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Comparison of infant heart rate assessment by auscultation, ECG and oximetry in the delivery room
  1. Madeleine C Murphy1,2,3,
  2. Laura De Angelis4,
  3. Lisa K McCarthy1,5,
  4. Colm Patrick Finbarr O’Donnell1,2,5,3
  1. 1 Neonatal Unit, The National Maternity Hospital, Dublin, Ireland
  2. 2 National Children’s Research Centre, Dublin, Ireland
  3. 3 School of Medicine, University College Dublin, Dublin, Ireland
  4. 4 Vittore Buzzi Hospital, University of Milan, Dublin, Ireland
  5. 5 Department of Neonatology, Our Lady’s Children’s Hospital, Dublin, Ireland
  1. Correspondence to Professor Colm Patrick Finbarr O’Donnell, The National Maternity Hospital, Dublin D02 YH21, Ireland; codonnell{at}


Clinical assessment of an infant’s heart rate (HR) in the delivery room (DR) has been reported to be inaccurate. We compared auscultation of the HR using a stethoscope with electrocardiography (ECG) and pulse oximetry (PO) for determining the HR in 92 low-risk newborn infants in the DR. Caregivers auscultated the HR while masked to the HR on the monitor. Auscultation underestimated ECG HR (mean difference (95% CI) by −9 (−15 to –2) beats per minute (bpm)) and PO HR (mean difference (95% CI) by −5 (−12 to 2) bpm). The median (IQR) time to HR by auscultation was 14 (10–18) s. As HR was determined quickly and with reasonable accuracy by auscultation in low-risk newborns, study in high-risk infants is warranted.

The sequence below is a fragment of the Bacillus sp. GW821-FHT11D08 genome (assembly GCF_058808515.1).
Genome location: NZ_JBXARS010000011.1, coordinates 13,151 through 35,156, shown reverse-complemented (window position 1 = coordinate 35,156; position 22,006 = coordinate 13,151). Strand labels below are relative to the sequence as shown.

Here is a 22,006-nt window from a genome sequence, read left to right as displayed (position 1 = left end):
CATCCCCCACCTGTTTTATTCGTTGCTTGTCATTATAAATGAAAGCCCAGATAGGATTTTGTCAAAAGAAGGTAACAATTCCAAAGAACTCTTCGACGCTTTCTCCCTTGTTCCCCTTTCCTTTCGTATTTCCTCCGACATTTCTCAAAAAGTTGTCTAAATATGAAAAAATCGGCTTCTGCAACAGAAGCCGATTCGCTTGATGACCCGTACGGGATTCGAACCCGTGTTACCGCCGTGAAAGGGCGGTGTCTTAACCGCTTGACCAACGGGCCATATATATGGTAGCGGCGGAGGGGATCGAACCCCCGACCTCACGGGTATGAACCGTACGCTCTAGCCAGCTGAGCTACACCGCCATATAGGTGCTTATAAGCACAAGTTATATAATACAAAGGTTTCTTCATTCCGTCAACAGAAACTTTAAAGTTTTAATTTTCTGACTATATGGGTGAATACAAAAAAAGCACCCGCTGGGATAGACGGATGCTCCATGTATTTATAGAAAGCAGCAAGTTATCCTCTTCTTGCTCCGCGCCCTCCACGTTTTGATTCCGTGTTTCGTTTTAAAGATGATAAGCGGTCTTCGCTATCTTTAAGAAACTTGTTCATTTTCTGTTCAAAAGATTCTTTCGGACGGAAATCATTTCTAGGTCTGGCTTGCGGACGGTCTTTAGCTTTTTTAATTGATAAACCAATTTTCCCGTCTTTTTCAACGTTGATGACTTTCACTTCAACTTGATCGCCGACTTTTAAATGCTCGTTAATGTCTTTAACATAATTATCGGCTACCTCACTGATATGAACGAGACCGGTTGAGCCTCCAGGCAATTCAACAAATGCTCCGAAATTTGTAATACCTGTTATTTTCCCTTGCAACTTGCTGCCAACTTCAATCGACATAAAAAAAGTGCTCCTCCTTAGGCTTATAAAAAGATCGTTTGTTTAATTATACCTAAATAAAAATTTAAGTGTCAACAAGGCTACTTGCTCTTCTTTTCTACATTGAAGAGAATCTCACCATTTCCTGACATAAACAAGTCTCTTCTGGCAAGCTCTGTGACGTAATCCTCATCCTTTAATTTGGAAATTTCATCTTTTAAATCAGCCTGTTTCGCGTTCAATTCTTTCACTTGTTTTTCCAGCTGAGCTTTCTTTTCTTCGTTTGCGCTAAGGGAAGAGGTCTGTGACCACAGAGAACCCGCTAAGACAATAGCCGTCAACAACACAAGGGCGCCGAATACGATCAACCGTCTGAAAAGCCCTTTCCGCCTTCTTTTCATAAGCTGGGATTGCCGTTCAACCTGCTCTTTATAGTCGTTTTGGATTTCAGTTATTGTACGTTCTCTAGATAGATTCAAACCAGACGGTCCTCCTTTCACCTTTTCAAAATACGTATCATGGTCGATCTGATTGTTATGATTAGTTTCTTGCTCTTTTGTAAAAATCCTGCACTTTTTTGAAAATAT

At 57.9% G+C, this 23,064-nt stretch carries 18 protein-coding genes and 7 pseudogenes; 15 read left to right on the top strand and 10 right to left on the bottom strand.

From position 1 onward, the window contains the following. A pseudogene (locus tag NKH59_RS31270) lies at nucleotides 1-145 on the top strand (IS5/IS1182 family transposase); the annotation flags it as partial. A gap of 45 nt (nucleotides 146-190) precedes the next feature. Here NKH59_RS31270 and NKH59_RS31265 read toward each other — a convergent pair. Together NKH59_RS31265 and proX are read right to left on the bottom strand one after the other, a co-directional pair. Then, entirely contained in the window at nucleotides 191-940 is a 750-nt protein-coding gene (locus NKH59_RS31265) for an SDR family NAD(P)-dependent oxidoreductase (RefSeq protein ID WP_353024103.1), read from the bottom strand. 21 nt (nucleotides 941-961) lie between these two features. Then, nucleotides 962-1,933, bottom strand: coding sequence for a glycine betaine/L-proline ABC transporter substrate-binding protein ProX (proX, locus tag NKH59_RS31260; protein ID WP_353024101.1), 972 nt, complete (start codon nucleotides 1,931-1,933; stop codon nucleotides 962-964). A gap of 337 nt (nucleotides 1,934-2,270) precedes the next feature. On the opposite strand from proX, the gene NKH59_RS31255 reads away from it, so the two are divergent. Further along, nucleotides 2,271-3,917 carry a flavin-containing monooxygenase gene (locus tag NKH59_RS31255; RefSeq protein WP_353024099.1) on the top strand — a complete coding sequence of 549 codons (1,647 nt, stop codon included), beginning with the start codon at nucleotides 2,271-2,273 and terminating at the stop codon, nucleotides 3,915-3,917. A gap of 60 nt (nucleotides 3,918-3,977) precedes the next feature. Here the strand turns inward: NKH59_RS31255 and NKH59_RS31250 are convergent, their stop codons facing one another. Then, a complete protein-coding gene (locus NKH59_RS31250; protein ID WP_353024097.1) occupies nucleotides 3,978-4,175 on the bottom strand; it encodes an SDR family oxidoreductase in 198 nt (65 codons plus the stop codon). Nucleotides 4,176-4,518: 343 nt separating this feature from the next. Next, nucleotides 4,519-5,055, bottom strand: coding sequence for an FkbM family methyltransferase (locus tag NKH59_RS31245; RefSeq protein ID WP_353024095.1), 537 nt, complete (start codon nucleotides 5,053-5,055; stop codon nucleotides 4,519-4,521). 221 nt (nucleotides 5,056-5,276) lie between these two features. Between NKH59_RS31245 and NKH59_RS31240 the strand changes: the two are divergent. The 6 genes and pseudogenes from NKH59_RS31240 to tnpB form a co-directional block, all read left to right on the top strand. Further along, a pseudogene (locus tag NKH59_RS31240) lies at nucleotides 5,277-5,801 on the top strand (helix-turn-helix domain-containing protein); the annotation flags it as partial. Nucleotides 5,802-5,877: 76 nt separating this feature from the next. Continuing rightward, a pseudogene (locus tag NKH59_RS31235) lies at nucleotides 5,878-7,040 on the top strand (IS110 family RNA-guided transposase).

• infant
  • newborn
  • electrocardiogram
  • clinical assessment of heart rate
  • pulse oximetry

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  • Contributors MCM participated in study concept, study design, data collection, data analysis and writing of the first draft of the manuscript. LDA participated in data collection. LKM participated in study design, data analysis and revision of the manuscript. CPFO participated in study concept, study design, data analysis and revision of the manuscript.

  • Funding MCM is supported by a Clinical Research Fellowship from the National Children’s Research Centre (R17637).

  • Competing interests None declared.

  • Patient consent Not required.

  • Ethics approval National Maternity Hospital Research Ethics Committee.

  • Provenance and peer review Not commissioned; externally peer reviewed.